It has taken me a couple of days to gather my thoughts in a way that I would be able to share with you all. In the course of two days, we have watched two black men die on camera at the hands of murderers masquerading as police officers. Although this happens every day in our country, these two killings have really rocked many of us in the black community. I think it is one thing to hear of these tragic occurrences with a flash of a stranger’s picture and a quick report on what “allegedly” happened. However, it is something totally different to actually be an eye witness to such heinous crimes being committed by the very people that have sworn to protect and serve our communities.

I am a black man, father, brother, son, uncle, nephew, and friend. These tragedies are heartbreaking, but they also speak to the reality we as blacks face in this country. Each and every day we step out into a society that places little to no value on the lives of black men, women, or children.  I cannot express the helplessness that I often feel as a man in this type of atmosphere. I am supposed to be the PROTECTOR, PROVIDER, and EXAMPLE for my young son, my family, and even my community. But far too often, black men seem to be in need of protection, or the people who need to be provided for or even the people that the example is being made.
How does a black man effectively perform his duties and responsibilities in a society where something as simple as a traffic stop can end in murder?

In my opinion, there has always been an attack on blacks in this country. The crazy thing is that out of all of the groups here in the US, we are the only culture of people that were actually brought here against our own will. Our ancestors built, fought, and died for the very country that has historically treated us like animals, capitalize on our gifts and talents and use it for entertainment, and at best we are treated like second class citizens. They have historically killed us in front of our women, our children, and with the rise of social media, now the world. With the injustice that continues to happen in the judicial system and the senseless murders of innocent black men, people still find a way to pass the blame.  Well, “If he wasn’t dressed like that” or  “If he just cooperated with the officer...” We have even heard, “if he wasn’t so Black then he wouldn’t have lost his life.”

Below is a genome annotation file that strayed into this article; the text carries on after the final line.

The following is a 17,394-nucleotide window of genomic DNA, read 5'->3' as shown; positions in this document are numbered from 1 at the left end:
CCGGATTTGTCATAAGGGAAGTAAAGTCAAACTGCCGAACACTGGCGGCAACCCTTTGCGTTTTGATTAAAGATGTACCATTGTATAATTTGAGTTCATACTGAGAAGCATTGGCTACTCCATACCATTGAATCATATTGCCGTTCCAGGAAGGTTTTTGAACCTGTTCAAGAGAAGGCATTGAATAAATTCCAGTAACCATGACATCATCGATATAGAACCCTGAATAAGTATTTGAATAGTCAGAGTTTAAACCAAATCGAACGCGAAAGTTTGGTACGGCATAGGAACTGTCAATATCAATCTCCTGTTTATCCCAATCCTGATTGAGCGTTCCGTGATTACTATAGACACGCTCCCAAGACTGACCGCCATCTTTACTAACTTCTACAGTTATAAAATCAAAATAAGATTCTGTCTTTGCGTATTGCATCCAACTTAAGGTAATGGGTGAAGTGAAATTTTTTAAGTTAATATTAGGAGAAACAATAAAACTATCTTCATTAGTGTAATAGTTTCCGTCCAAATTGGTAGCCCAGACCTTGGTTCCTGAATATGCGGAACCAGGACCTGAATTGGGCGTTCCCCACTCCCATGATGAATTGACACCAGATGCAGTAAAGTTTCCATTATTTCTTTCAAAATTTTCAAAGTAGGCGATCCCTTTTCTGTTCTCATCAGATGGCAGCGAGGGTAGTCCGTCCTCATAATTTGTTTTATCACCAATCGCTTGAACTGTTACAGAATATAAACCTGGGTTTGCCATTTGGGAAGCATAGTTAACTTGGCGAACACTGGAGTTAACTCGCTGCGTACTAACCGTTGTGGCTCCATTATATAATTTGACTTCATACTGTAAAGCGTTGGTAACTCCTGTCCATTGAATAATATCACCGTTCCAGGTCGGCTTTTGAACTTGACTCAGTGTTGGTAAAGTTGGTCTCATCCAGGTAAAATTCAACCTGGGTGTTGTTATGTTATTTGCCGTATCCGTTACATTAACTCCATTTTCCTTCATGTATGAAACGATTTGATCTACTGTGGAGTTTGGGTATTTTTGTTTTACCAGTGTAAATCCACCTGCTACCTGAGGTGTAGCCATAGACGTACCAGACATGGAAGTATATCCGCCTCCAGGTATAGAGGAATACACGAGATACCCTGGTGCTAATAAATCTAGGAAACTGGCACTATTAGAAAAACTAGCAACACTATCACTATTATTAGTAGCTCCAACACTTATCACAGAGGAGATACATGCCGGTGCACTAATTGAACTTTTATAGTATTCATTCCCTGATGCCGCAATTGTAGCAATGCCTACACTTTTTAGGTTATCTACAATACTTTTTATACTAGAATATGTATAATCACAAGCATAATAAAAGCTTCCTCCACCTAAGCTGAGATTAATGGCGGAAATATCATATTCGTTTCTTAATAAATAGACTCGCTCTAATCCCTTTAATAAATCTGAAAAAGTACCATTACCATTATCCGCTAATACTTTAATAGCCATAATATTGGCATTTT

As a man, what do you do when that is what you hear? Tell us what this means. Why is our race constantly asked to act less free in this so-called free country?  How can I as a man look my son in the eyes and promise him that his daddy will always be there for him when I can’t guarantee that I’ll even make it home at the end of a regular work day or a night out with friends? I don’t believe that many people can even begin to understand the weight that we as black men and women carry around on a day-to-day bases. We, too, have goals and aspirations, families that we want to raise and protect, and even friends that we love and care about. Just like any other race or group in this country. We are taught to obey and respect the laws and law officers. We are taught to work 100 times harder than most people just to get by. We are taught that if we just comply we will be accepted and respected in this county. Yet in tragedies similar to what we have witnessed over the past couple of days, we are still the people left with the burden of proving that #BlackLivesMatter.

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